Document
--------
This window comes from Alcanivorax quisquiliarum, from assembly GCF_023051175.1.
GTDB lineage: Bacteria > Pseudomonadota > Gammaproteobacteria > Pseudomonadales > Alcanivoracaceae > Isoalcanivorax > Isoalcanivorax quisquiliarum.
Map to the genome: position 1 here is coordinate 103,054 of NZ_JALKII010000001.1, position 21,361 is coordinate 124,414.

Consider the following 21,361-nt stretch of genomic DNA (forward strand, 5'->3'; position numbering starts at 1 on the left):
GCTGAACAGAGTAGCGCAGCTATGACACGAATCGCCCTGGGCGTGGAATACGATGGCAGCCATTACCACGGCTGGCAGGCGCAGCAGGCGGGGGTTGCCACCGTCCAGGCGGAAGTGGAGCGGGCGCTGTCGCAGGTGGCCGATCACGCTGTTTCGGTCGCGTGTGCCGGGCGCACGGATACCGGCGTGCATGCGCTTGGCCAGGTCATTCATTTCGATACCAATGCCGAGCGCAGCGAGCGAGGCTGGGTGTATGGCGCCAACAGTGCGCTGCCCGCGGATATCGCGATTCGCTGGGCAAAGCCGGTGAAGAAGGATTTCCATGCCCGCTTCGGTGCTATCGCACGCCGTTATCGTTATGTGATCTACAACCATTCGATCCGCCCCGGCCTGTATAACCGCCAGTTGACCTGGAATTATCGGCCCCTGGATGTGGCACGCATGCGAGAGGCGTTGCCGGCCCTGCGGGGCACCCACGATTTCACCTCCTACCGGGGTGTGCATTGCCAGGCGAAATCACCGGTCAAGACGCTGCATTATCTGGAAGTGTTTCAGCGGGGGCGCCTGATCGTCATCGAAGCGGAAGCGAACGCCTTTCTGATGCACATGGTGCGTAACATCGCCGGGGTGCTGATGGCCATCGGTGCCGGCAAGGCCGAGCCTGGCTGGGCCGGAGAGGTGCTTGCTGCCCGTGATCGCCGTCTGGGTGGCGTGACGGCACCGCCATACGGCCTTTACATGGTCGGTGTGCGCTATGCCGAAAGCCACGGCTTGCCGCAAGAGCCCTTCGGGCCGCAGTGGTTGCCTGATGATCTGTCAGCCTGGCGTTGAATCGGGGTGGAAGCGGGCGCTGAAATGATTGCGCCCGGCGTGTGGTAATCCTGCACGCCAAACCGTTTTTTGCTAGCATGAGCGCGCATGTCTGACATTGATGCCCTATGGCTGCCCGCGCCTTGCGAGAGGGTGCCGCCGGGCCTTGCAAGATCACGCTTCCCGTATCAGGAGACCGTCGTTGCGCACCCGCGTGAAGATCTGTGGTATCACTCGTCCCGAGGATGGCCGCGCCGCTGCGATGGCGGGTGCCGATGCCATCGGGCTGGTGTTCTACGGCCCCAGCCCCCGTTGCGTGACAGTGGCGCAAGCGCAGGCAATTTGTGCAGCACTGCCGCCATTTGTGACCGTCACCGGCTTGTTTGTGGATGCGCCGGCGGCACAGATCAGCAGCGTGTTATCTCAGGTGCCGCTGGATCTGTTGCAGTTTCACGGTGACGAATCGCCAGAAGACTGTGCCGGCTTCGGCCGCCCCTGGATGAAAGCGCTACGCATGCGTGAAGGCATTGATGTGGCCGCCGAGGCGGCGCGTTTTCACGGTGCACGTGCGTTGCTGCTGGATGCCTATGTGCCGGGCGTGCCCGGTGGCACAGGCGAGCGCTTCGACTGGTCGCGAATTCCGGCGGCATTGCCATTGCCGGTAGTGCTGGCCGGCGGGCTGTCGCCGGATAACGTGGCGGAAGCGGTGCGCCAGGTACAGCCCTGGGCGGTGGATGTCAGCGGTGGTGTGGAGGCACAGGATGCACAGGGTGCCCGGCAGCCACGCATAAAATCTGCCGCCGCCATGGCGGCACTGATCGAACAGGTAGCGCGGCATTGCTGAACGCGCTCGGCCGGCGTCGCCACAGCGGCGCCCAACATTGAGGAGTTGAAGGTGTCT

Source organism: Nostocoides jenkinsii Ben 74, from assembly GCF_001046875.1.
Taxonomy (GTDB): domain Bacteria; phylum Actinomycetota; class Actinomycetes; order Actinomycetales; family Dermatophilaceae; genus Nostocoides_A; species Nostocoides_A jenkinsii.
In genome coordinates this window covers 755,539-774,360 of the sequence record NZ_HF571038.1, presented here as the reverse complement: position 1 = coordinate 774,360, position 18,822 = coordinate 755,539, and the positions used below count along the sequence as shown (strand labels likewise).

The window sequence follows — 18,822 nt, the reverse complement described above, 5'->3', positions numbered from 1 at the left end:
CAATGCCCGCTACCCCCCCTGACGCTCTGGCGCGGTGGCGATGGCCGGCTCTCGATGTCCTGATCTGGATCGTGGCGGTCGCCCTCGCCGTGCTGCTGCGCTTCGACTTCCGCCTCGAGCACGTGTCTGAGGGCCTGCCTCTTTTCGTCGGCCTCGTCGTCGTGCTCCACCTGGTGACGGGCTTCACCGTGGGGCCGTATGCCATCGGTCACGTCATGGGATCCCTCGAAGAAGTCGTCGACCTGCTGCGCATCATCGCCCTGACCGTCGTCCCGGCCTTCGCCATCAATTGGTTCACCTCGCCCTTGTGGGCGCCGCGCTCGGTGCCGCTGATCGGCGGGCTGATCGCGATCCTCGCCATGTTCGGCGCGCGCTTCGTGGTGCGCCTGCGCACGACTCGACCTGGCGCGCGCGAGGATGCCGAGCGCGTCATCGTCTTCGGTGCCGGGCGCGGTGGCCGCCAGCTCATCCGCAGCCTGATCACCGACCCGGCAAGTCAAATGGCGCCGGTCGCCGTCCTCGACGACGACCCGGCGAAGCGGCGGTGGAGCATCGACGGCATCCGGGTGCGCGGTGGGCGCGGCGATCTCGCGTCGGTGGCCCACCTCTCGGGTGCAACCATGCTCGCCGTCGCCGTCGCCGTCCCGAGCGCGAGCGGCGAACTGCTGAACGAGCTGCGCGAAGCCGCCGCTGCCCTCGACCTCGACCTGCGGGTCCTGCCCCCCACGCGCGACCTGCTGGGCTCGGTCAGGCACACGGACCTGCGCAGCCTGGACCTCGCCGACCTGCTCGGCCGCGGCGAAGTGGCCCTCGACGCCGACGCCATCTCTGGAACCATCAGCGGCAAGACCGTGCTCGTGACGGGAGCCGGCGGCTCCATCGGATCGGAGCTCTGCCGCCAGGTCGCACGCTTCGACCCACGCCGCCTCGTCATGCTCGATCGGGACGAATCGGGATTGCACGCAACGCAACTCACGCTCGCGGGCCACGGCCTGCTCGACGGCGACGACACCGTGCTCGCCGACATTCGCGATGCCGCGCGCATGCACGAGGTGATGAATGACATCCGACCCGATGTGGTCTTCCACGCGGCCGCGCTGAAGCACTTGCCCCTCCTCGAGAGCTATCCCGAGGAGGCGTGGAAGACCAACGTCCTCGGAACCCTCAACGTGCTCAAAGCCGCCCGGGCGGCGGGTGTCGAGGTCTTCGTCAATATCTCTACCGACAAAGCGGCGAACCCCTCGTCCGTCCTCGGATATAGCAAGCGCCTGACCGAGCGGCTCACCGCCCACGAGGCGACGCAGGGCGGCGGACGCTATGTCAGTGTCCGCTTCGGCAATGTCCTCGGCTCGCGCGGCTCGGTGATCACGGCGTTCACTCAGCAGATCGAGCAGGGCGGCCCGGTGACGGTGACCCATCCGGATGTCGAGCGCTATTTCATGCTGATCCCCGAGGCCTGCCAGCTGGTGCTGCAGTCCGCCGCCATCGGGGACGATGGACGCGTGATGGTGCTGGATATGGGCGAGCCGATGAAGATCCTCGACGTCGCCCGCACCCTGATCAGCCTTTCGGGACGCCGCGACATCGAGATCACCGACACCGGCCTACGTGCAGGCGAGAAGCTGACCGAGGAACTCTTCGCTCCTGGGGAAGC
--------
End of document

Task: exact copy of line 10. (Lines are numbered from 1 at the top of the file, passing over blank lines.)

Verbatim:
CAATGCCCGCTACCCCCCCTGACGCTCTGGCGCGGTGGCGATGGCCGGCTCTCGATGTCCTGATCTGGATCGTGGCGGTCGCCCTCGCCGTGCTGCTGCGCTTCGACTTCCGCCTCGAGCACGTGTCTGAGGGCCTGCCTCTTTTCGTCGGCCTCGTCGTCGTGCTCCACCTGGTGACGGGCTTCACCGTGGGGCCGTATGCCATCGGTCACGTCATGGGATCCCTCGAAGAAGTCGTCGACCTGCTGCGCATCATCGCCCTGACCGTCGTCCCGGCCTTCGCCATCAATTGGTTCACCTCGCCCTTGTGGGCGCCGCGCTCGGTGCCGCTGATCGGCGGGCTGATCGCGATCCTCGCCATGTTCGGCGCGCGCTTCGTGGTGCGCCTGCGCACGACTCGACCTGGCGCGCGCGAGGATGCCGAGCGCGTCATCGTCTTCGGTGCCGGGCGCGGTGGCCGCCAGCTCATCCGCAGCCTGATCACCGACCCGGCAAGTCAAATGGCGCCGGTCGCCGTCCTCGACGACGACCCGGCGAAGCGGCGGTGGAGCATCGACGGCATCCGGGTGCGCGGTGGGCGCGGCGATCTCGCGTCGGTGGCCCACCTCTCGGGTGCAACCATGCTCGCCGTCGCCGTCGCCGTCCCGAGCGCGAGCGGCGAACTGCTGAACGAGCTGCGCGAAGCCGCCGCTGCCCTCGACCTCGACCTGCGGGTCCTGCCCCCCACGCGCGACCTGCTGGGCTCGGTCAGGCACACGGACCTGCGCAGCCTGGACCTCGCCGACCTGCTCGGCCGCGGCGAAGTGGCCCTCGACGCCGACGCCATCTCTGGAACCATCAGCGGCAAGACCGTGCTCGTGACGGGAGCCGGCGGCTCCATCGGATCGGAGCTCTGCCGCCAGGTCGCACGCTTCGACCCACGCCGCCTCGTCATGCTCGATCGGGACGAATCGGGATTGCACGCAACGCAACTCACGCTCGCGGGCCACGGCCTGCTCGACGGCGACGACACCGTGCTCGCCGACATTCGCGATGCCGCGCGCATGCACGAGGTGATGAATGACATCCGACCCGATGTGGTCTTCCACGCGGCCGCGCTGAAGCACTTGCCCCTCCTCGAGAGCTATCCCGAGGAGGCGTGGAAGACCAACGTCCTCGGAACCCTCAACGTGCTCAAAGCCGCCCGGGCGGCGGGTGTCGAGGTCTTCGTCAATATCTCTACCGACAAAGCGGCGAACCCCTCGTCCGTCCTCGGATATAGCAAGCGCCTGACCGAGCGGCTCACCGCCCACGAGGCGACGCAGGGCGGCGGACGCTATGTCAGTGTCCGCTTCGGCAATGTCCTCGGCTCGCGCGGCTCGGTGATCACGGCGTTCACTCAGCAGATCGAGCAGGGCGGCCCGGTGACGGTGACCCATCCGGATGTCGAGCGCTATTTCATGCTGATCCCCGAGGCCTGCCAGCTGGTGCTGCAGTCCGCCGCCATCGGGGACGATGGACGCGTGATGGTGCTGGATATGGGCGAGCCGATGAAGATCCTCGACGTCGCCCGCACCCTGATCAGCCTTTCGGGACGCCGCGACATCGAGATCACCGACACCGGCCTACGTGCAGGCGAGAAGCTGACCGAGGAACTCTTCGCTCCTGGGGAAGC